Forgetfulness: Knowing When To Ask For Help

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Maria has been a teacher for 35 years. Teaching fills her life and gives her a sense of accomplishment, but recently she has begun to forget details and has become more and more disorganized. At first, she laughed it off, but her memory problems have worsened. Her family and friends have been sympathetic but are not sure what to do. Parents and school administrators are worried about Maria’s performance in the classroom. The principal has suggested she see a doctor. Maria is angry with herself and frustrated, and she wonders whether these problems are signs of Alzheimer’s disease or just forgetfulness that comes with getting older.

Many people worry about becoming forgetful. They think forgetfulness is the first sign of Alzheimer’s disease. Over the past few years, scientists have learned a lot about memory and why some kinds of memory problems are serious but others are not.  Read More…

Fatigue: More Than Being Tired

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“You better get up soon,” Dan called to his wife, Liang. “The grandchildren will be here in an hour for lunch.”

“I don’t know what’s wrong with me,” Liang said. “I feel so tired. I’m not even sure I can get out of bed. I just don’t seem to have any energy—not even for my family.”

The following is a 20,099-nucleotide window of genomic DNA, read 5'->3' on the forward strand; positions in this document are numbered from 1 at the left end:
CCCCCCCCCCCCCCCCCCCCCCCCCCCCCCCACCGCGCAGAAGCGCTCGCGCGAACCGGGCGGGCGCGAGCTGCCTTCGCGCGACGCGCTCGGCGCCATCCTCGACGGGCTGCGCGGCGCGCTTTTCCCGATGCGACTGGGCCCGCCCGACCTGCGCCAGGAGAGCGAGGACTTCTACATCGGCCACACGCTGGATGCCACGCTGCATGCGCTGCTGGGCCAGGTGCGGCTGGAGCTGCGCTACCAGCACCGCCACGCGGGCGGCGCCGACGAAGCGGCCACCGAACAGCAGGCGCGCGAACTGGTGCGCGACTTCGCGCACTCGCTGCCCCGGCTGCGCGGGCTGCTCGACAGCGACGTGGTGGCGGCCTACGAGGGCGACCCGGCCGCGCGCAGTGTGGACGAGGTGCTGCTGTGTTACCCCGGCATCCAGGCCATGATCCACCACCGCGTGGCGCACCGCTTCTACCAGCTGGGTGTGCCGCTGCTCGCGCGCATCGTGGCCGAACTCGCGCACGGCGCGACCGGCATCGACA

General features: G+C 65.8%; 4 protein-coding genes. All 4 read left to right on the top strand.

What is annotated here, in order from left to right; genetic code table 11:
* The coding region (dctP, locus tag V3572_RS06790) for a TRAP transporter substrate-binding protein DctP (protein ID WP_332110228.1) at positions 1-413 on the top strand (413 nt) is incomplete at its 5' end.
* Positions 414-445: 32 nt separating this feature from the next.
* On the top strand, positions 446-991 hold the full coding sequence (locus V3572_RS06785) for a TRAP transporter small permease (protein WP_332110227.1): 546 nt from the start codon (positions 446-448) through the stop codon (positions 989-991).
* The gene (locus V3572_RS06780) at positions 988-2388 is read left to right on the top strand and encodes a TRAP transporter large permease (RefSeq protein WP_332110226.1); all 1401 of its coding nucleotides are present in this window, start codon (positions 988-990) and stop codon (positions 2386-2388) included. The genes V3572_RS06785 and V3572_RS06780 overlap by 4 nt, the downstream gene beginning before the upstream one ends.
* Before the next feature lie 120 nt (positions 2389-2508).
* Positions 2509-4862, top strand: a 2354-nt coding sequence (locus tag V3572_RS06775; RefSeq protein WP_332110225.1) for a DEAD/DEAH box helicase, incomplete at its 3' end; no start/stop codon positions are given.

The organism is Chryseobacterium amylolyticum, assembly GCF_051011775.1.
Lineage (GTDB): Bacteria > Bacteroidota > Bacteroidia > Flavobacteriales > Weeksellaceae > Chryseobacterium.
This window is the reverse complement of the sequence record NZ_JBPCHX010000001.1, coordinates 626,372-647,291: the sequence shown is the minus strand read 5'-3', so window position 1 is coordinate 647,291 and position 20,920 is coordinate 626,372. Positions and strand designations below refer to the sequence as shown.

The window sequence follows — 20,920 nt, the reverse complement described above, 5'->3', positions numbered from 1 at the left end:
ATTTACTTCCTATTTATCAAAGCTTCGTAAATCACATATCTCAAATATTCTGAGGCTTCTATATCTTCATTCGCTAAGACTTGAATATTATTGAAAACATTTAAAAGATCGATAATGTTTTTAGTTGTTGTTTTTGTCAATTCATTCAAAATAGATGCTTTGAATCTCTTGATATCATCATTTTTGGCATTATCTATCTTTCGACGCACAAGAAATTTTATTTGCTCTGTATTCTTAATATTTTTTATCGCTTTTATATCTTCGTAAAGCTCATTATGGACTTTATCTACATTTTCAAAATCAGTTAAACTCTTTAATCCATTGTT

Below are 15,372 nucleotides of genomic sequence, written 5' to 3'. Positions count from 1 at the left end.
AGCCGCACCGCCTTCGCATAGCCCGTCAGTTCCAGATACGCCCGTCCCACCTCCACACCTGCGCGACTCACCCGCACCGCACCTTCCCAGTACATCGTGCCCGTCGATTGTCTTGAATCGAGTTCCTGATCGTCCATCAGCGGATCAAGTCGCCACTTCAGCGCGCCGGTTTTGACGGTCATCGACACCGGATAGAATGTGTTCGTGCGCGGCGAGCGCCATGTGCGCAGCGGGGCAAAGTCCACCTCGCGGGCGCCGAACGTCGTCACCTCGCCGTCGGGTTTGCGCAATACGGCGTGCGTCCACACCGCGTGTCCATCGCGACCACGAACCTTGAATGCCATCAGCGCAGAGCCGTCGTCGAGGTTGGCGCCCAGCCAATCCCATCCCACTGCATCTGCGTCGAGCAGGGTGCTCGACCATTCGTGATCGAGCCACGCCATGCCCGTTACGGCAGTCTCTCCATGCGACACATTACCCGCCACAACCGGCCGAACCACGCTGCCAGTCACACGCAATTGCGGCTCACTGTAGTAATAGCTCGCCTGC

Everyone feels tired now and then. Sometimes, like Liang, you may just want to stay in bed. But, after a good night’s sleep, most people feel refreshed and ready to face a new day. If you continue to feel tired for weeks, it’s time to see your doctor. He or she may be able to help you find out what’s causing your fatigue and may even suggest you become more active.  Read More…

Mourning the Death of a Spouse

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When your spouse dies, your world changes. You are in mourning—feeling grief and sorrow at the loss. You may feel numb, shocked, and fearful. You may feel guilty for being the one who is still alive. If your spouse died in a nursing home, you may wish that you had been able to care for him or her at home. At some point, you may even feel angry at your spouse for leaving you. All these feelings are normal. There are no rules about how you should feel. There is no right or wrong way to mourn.  Read More…

Dealing with Depression

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Everyone feels blue now and then. It’s part of life. But, if you no longer enjoy activities that you usually like, you may have a more serious problem. Feeling depressed without letup can change the way you think and the way you experience emotions. Doctors call this clinical depression.

Being “down in the dumps” over a period of time is not a normal part of getting older. But, it is a common problem, and medical help may be needed. For most people, depression gets better with treatment. Counseling (talk therapy), medicine, or other treatments can ease the pain of depression. You do not need to suffer.  Read More…